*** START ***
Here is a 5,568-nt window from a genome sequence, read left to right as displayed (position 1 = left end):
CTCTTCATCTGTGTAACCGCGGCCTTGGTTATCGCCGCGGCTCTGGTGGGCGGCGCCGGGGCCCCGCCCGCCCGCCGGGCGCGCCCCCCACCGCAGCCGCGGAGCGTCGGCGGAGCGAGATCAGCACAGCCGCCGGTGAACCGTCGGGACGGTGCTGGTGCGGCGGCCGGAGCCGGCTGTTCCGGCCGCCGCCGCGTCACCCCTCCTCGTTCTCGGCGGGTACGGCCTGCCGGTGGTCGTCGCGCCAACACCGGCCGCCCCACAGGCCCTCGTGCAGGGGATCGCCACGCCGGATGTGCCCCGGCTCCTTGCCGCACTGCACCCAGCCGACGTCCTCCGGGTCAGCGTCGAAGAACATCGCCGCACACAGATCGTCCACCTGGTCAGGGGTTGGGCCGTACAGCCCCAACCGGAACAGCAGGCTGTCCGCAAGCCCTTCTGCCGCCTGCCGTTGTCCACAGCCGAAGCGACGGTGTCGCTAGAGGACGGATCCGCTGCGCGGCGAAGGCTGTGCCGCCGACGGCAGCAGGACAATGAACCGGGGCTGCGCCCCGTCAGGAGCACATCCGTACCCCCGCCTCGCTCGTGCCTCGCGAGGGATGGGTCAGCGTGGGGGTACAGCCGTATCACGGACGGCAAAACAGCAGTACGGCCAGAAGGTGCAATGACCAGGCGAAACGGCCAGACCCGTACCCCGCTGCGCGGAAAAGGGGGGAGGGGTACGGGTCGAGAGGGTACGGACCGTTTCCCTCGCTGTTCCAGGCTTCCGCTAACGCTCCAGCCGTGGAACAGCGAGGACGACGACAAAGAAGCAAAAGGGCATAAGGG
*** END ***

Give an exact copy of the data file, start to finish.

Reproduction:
Here is a 5,568-nt window from a genome sequence, read left to right as displayed (position 1 = left end):
CTCTTCATCTGTGTAACCGCGGCCTTGGTTATCGCCGCGGCTCTGGTGGGCGGCGCCGGGGCCCCGCCCGCCCGCCGGGCGCGCCCCCCACCGCAGCCGCGGAGCGTCGGCGGAGCGAGATCAGCACAGCCGCCGGTGAACCGTCGGGACGGTGCTGGTGCGGCGGCCGGAGCCGGCTGTTCCGGCCGCCGCCGCGTCACCCCTCCTCGTTCTCGGCGGGTACGGCCTGCCGGTGGTCGTCGCGCCAACACCGGCCGCCCCACAGGCCCTCGTGCAGGGGATCGCCACGCCGGATGTGCCCCGGCTCCTTGCCGCACTGCACCCAGCCGACGTCCTCCGGGTCAGCGTCGAAGAACATCGCCGCACACAGATCGTCCACCTGGTCAGGGGTTGGGCCGTACAGCCCCAACCGGAACAGCAGGCTGTCCGCAAGCCCTTCTGCCGCCTGCCGTTGTCCACAGCCGAAGCGACGGTGTCGCTAGAGGACGGATCCGCTGCGCGGCGAAGGCTGTGCCGCCGACGGCAGCAGGACAATGAACCGGGGCTGCGCCCCGTCAGGAGCACATCCGTACCCCCGCCTCGCTCGTGCCTCGCGAGGGATGGGTCAGCGTGGGGGTACAGCCGTATCACGGACGGCAAAACAGCAGTACGGCCAGAAGGTGCAATGACCAGGCGAAACGGCCAGACCCGTACCCCGCTGCGCGGAAAAGGGGGGAGGGGTACGGGTCGAGAGGGTACGGACCGTTTCCCTCGCTGTTCCAGGCTTCCGCTAACGCTCCAGCCGTGGAACAGCGAGGACGACGACAAAGAAGCAAAAGGGCATAAGGG